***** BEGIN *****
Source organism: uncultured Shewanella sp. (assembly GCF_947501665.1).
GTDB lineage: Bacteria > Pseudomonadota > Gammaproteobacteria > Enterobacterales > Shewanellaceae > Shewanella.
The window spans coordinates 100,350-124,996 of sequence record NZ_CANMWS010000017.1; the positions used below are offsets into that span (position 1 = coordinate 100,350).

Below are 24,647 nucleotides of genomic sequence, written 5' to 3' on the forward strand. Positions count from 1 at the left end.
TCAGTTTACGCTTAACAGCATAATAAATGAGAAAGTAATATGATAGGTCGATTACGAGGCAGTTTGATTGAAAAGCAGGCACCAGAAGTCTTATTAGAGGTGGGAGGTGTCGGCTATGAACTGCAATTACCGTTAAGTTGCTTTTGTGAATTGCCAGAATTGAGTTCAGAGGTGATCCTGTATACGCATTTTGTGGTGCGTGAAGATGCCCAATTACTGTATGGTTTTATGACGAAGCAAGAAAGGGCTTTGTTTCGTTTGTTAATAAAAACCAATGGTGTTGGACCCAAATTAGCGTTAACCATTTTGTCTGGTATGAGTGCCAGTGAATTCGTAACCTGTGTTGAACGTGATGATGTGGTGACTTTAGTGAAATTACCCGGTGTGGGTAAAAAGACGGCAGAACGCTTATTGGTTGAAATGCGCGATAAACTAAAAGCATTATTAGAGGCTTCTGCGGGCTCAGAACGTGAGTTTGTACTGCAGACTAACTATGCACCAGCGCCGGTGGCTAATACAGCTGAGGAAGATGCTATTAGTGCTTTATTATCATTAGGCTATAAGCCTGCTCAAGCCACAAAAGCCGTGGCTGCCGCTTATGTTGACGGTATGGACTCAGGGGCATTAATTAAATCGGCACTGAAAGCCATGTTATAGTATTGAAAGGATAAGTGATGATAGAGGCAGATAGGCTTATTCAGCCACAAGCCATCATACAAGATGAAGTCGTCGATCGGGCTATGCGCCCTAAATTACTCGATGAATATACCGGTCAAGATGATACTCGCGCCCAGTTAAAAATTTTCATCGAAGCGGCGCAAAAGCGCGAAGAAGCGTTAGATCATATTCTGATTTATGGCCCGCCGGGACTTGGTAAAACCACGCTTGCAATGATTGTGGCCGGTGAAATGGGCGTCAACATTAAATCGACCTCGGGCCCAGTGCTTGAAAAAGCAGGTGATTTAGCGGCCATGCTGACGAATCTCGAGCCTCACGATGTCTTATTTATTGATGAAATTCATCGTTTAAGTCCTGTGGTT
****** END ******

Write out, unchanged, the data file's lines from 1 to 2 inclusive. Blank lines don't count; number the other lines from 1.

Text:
Source organism: uncultured Shewanella sp. (assembly GCF_947501665.1).
GTDB lineage: Bacteria > Pseudomonadota > Gammaproteobacteria > Enterobacterales > Shewanellaceae > Shewanella.